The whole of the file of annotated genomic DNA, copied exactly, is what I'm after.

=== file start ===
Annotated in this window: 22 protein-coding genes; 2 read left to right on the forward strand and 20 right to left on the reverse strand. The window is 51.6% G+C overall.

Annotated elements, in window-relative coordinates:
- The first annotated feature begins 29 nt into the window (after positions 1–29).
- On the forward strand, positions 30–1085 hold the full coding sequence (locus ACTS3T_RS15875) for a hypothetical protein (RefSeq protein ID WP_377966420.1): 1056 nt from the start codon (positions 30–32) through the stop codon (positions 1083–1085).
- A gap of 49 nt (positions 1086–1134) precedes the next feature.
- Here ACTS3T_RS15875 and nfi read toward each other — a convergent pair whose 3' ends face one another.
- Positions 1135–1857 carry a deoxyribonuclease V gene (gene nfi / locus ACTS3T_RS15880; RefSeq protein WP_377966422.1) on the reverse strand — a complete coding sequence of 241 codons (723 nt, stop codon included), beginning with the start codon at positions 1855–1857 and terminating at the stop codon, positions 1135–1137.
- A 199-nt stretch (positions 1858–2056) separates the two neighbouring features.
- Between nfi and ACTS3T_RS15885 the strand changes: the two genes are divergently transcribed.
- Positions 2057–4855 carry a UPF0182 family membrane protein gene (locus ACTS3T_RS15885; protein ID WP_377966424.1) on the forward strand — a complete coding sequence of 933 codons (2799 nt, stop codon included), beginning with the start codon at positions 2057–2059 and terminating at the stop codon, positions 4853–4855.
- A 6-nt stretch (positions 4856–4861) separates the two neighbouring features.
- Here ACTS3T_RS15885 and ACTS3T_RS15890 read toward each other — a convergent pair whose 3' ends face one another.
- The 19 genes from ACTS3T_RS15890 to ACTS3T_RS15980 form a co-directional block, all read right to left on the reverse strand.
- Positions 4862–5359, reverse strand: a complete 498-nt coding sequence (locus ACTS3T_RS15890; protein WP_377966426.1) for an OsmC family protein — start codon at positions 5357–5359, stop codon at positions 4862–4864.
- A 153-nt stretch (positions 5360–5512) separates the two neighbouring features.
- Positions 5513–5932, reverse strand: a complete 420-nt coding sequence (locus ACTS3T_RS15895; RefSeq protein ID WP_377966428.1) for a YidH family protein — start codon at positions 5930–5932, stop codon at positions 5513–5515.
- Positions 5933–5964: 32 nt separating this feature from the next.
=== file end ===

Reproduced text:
Annotated in this window: 22 protein-coding genes; 2 read left to right on the forward strand and 20 right to left on the reverse strand. The window is 51.6% G+C overall.

Annotated elements, in window-relative coordinates:
- The first annotated feature begins 29 nt into the window (after positions 1–29).
- On the forward strand, positions 30–1085 hold the full coding sequence (locus ACTS3T_RS15875) for a hypothetical protein (RefSeq protein ID WP_377966420.1): 1056 nt from the start codon (positions 30–32) through the stop codon (positions 1083–1085).
- A gap of 49 nt (positions 1086–1134) precedes the next feature.
- Here ACTS3T_RS15875 and nfi read toward each other — a convergent pair whose 3' ends face one another.
- Positions 1135–1857 carry a deoxyribonuclease V gene (gene nfi / locus ACTS3T_RS15880; RefSeq protein WP_377966422.1) on the reverse strand — a complete coding sequence of 241 codons (723 nt, stop codon included), beginning with the start codon at positions 1855–1857 and terminating at the stop codon, positions 1135–1137.
- A 199-nt stretch (positions 1858–2056) separates the two neighbouring features.
- Between nfi and ACTS3T_RS15885 the strand changes: the two genes are divergently transcribed.
- Positions 2057–4855 carry a UPF0182 family membrane protein gene (locus ACTS3T_RS15885; protein ID WP_377966424.1) on the forward strand — a complete coding sequence of 933 codons (2799 nt, stop codon included), beginning with the start codon at positions 2057–2059 and terminating at the stop codon, positions 4853–4855.
- A 6-nt stretch (positions 4856–4861) separates the two neighbouring features.
- Here ACTS3T_RS15885 and ACTS3T_RS15890 read toward each other — a convergent pair whose 3' ends face one another.
- The 19 genes from ACTS3T_RS15890 to ACTS3T_RS15980 form a co-directional block, all read right to left on the reverse strand.
- Positions 4862–5359, reverse strand: a complete 498-nt coding sequence (locus ACTS3T_RS15890; protein WP_377966426.1) for an OsmC family protein — start codon at positions 5357–5359, stop codon at positions 4862–4864.
- A 153-nt stretch (positions 5360–5512) separates the two neighbouring features.
- Positions 5513–5932, reverse strand: a complete 420-nt coding sequence (locus ACTS3T_RS15895; RefSeq protein ID WP_377966428.1) for a YidH family protein — start codon at positions 5930–5932, stop codon at positions 5513–5515.
- Positions 5933–5964: 32 nt separating this feature from the next.